Interestingly, the Court “express[ed] no view” as to whether a US District Court could take into account an applicant’s failure to provide its application and manufacturing information to the sponsor when it decides whether to grant a preliminary injunction against the applicant’s marketing of the biosimilar.  (Slip op. at 13 n.2).  The answer to this question will no doubt be left unresolved by the Court for many more years.

The Court declined to resolve the issue of whether an injunction is available under California’s unfair competition law, since “it does not present a question of federal law.”  (Slip op. at 14).  The Federal Circuit had concluded that an injunction was unavailable under California law, but the Court stated that the Federal Circuit’s holding was based on its incorrect interpretation that an applicant’s failure to provide its application and manufacturing information to a sponsor constitutes patent infringement under the BPCIA.  (Slip op. at 14).  The Court remanded this issue to the Federal Circuit, and also instructed the Federal Circuit to consider whether federal law preempts an injunction under California’s unfair competition law if such an injunction were to be available.  (Slip op. at 15).

The Court also held that an applicant may provide notice of commercial marketing of a biosimilar to the sponsor “either before or after receiving FDA approval.”  (Slip op. at 16).  The Court reasoned that the plain language and context of the BPCIA require only that a biosimilar be licensed on the date it is first marketed commercially.  (Slip op. at 16–18).   This holding favors earlier disclosure and will likely accelerate the speed to which an applicant can get a proposed biosimilar to market.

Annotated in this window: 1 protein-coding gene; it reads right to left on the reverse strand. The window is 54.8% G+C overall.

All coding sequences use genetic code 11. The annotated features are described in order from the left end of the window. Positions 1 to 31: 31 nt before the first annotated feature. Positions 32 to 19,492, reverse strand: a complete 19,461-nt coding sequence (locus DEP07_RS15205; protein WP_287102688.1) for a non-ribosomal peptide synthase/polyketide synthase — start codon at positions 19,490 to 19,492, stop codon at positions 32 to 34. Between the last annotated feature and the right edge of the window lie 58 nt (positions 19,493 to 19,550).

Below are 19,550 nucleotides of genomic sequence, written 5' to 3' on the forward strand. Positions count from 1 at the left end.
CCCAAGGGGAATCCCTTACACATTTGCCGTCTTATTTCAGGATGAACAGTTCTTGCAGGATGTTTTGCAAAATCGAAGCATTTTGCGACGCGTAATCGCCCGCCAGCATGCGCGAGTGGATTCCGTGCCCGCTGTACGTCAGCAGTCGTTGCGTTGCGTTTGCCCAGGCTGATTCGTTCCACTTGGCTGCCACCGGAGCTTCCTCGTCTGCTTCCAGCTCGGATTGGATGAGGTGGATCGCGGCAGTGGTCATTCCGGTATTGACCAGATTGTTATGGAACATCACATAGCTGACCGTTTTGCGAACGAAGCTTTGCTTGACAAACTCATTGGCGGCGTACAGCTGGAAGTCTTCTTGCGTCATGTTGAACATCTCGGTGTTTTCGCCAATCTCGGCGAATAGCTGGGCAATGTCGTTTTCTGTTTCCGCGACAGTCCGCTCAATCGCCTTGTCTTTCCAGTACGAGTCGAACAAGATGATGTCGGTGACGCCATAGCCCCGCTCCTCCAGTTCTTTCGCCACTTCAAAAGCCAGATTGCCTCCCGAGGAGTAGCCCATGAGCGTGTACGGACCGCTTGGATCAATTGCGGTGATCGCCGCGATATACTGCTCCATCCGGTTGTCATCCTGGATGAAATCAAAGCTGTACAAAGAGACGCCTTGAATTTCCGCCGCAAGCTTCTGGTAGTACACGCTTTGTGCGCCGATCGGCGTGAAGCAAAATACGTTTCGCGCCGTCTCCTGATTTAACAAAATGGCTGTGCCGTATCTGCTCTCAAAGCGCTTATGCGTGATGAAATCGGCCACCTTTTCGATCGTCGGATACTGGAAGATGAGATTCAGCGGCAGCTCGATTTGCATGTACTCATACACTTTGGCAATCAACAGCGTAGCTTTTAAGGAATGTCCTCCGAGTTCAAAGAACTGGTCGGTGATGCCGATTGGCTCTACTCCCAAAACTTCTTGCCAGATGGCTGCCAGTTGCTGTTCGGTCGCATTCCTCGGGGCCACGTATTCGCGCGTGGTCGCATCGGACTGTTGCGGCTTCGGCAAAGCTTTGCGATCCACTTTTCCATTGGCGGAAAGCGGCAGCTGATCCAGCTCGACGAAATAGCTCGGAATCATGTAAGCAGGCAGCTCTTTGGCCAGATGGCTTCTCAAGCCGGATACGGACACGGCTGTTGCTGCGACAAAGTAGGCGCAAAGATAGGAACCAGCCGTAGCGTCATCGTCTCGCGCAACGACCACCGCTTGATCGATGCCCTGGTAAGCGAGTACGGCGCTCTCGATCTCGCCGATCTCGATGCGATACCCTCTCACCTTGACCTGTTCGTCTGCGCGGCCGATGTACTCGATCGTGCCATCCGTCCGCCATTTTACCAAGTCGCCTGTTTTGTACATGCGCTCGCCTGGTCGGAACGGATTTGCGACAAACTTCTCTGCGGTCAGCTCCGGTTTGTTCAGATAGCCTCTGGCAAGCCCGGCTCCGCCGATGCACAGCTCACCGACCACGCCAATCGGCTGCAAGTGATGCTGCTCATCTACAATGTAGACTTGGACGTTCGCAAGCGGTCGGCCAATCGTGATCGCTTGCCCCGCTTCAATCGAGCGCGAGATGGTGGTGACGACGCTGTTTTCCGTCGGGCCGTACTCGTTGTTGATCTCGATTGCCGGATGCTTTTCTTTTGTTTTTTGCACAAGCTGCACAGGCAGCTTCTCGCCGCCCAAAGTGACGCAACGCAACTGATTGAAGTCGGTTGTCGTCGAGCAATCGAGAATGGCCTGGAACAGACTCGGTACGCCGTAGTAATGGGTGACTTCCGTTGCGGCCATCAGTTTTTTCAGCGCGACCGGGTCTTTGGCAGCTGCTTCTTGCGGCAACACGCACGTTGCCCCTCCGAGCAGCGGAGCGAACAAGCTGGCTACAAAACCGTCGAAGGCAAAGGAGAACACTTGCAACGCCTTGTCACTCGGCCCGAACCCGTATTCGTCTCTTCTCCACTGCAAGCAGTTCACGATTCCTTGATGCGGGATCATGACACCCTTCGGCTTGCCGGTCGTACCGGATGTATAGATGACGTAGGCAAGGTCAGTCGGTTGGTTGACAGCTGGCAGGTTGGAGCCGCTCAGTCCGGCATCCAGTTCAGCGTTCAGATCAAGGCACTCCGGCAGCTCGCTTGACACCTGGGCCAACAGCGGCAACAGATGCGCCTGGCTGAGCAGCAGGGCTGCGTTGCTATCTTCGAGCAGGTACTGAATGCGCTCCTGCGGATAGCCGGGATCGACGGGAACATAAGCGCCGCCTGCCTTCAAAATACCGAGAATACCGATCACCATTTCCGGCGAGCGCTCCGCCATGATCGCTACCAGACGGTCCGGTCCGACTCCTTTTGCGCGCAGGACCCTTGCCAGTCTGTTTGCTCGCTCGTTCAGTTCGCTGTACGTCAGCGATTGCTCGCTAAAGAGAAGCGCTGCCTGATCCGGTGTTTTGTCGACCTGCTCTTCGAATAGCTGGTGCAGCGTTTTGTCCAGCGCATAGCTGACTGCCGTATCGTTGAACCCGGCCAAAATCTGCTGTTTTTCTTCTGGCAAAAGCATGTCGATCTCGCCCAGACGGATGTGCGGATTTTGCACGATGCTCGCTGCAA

Justice Breyer issued a short concurring opinion, in which he concurred in the Court’s “reasonable interpretation” of the terms of the statute, but he presented his view that the FDA may have the authority to substitute its own interpretation of the statutory terms if “a different interpretation would better serve the statute’s objectives.”  (Breyer, J. slip op. at 1).    This concurring opinion foreshadows a battle looming over the continued viability of the Chevron doctrine at the Supreme Court.  It is anticipated that this battle will be the centerpiece of the Court’s resolution of SAS Institute Inc. v. Lee and ComplementSoft, LLC next term.

We will continue to monitor developments in the law on biosimilars.  In the meantime, please feel free to contact one our attorneys regarding issues raised by this case.

*Charles R. Macedo is a Partner and Marion P. Metelski is a Senior Counsel at Amster, Rothstein & Ebenstein LLP.  Their practice specializes in intellectual property issues.  Messrs. Macedo and Metelski may be reached at [email protected] and [email protected]